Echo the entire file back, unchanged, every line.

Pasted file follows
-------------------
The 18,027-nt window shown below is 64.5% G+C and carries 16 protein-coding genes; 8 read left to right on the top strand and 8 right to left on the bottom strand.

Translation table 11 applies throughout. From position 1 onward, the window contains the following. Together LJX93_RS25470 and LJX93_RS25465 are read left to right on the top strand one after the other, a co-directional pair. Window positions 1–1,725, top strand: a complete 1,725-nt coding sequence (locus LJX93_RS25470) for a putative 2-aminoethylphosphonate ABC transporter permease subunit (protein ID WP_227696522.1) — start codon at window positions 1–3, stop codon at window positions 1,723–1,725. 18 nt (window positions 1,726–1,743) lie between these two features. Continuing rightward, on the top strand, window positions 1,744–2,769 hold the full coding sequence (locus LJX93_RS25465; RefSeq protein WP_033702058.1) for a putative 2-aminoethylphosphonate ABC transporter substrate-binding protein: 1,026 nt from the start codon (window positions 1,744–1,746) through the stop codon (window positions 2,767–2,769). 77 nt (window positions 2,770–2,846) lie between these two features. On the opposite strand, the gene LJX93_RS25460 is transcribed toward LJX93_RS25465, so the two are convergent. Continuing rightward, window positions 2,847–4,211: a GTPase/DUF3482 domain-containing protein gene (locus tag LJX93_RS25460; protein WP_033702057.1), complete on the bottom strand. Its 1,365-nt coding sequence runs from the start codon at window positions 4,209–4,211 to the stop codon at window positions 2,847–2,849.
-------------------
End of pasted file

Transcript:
The 18,027-nt window shown below is 64.5% G+C and carries 16 protein-coding genes; 8 read left to right on the top strand and 8 right to left on the bottom strand.

Translation table 11 applies throughout. From position 1 onward, the window contains the following. Together LJX93_RS25470 and LJX93_RS25465 are read left to right on the top strand one after the other, a co-directional pair. Window positions 1–1,725, top strand: a complete 1,725-nt coding sequence (locus LJX93_RS25470) for a putative 2-aminoethylphosphonate ABC transporter permease subunit (protein ID WP_227696522.1) — start codon at window positions 1–3, stop codon at window positions 1,723–1,725. 18 nt (window positions 1,726–1,743) lie between these two features. Continuing rightward, on the top strand, window positions 1,744–2,769 hold the full coding sequence (locus LJX93_RS25465; RefSeq protein WP_033702058.1) for a putative 2-aminoethylphosphonate ABC transporter substrate-binding protein: 1,026 nt from the start codon (window positions 1,744–1,746) through the stop codon (window positions 2,767–2,769). 77 nt (window positions 2,770–2,846) lie between these two features. On the opposite strand, the gene LJX93_RS25460 is transcribed toward LJX93_RS25465, so the two are convergent. Continuing rightward, window positions 2,847–4,211: a GTPase/DUF3482 domain-containing protein gene (locus tag LJX93_RS25460; protein WP_033702057.1), complete on the bottom strand. Its 1,365-nt coding sequence runs from the start codon at window positions 4,209–4,211 to the stop codon at window positions 2,847–2,849.